Album Review: The Great Escape – Magestik Legend


One of the things I’ve loved about the progression of hip hop throughout the years is that we’ve FINALLY taken the god Rakim’s line of “it ain’t where you’re from it’s where you’re at” to heart. For years, if you weren’t from NYC you had to fight tooth and nail to be heard, let alone to be taken serious. Now in 2010, you can be from anywhere in the world as long as you’re nice,  hip hop welcomes you with open arms.

Whenever I think about the Detroit hip hop scene, the first person who instantly comes to mind is one of the most incredible producers to ever touch a MPC, J Dilla. I can remember finding out Dilla was from “The D” and being like “Detroit cats do hip hop?” Umm…yeah, Detroit cats do hip hop and they do it well. Throughout the years, some of the dopest MC’s and producers have come out the D. In fact, Pharoah Monch one of NYC’s finest looked to the D when recording his sophomore album “Desire” with Black Milk and Mr. Porter producing a nice bulk of it. So with Detroit having a nice piece of stock in hip hop right now, the question at hand is how does one of the D’s native sons, Magestik Legend’s debut album “The Great Escape” fit into the D’s hip hop portfolio.

The album sets off with “Scream” and “Starter Pistol” with Guilty Simpson and both have that classic “D sound” to ’em and are cool, but to me the album starts to heat up with track #6, “Feel What I Feel” featuring Fes Roc and from that point on in the album you’re good to go. “All Eye Know” is flat out bananas and producer 14KT chops the hell out of the sample he uses for “Eye Need You”. But there are two things that I really like the about the Great Escape. Number one being the fact that Magestik isn’t just rappin to rap…he’s actually saying something. “Hey You” deals with Magestik getting some love from his fans through the net and “Follow Through” talks about dealing with cats being hypocrites and the chorus says it all, “you know you watch me get high all the time, I know you watch me, just do as I say, don’t always do as I do, yeah I’m trying to walk straight but I’m a human like you.” The 2nd thing I really enjoy about this album is Magestik’s producer, Astronote’s beats. Money produced 16 of the album’s 18 cuts and comes off throughout the bulk of the album.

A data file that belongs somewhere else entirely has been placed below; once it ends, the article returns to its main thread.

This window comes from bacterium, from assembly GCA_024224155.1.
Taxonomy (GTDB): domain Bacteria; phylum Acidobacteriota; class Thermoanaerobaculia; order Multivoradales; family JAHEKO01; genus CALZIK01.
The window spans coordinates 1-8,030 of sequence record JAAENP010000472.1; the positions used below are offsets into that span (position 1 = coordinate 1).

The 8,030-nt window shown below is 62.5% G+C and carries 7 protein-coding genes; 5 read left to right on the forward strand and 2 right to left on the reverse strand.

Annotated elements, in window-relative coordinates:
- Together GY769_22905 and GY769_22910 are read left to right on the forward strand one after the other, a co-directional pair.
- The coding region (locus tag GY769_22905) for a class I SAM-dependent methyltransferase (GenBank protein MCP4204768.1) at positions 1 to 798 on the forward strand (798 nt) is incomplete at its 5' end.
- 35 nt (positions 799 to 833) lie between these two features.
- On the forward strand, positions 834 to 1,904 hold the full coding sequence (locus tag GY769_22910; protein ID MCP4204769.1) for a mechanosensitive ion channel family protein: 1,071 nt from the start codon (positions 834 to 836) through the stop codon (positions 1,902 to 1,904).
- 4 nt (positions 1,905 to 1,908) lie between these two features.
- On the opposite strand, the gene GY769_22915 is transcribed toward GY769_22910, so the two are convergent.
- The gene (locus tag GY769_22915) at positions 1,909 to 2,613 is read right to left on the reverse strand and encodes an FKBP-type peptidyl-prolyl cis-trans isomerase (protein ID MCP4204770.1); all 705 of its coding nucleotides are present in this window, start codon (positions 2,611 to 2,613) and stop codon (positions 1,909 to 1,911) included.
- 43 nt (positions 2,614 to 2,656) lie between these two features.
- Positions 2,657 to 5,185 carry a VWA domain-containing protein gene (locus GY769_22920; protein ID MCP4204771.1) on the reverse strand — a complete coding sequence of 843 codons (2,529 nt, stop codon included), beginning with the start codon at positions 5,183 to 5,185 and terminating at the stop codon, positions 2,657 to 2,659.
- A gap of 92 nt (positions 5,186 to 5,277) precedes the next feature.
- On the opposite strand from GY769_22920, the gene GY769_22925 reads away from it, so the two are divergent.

My only real beef with the Great Escape is that there are some tracks that don’t hit the mark to me and if it could’ve been shaved down from 18 tracks to maybe 12, we’d be looking at a much tighter album. But at the end of the day, if you’re looking for some dope hip hop to bang out to, you won’t go wrong in any way with Magestik Legend’s Great Escape. Cop it over at

3.5 outta 5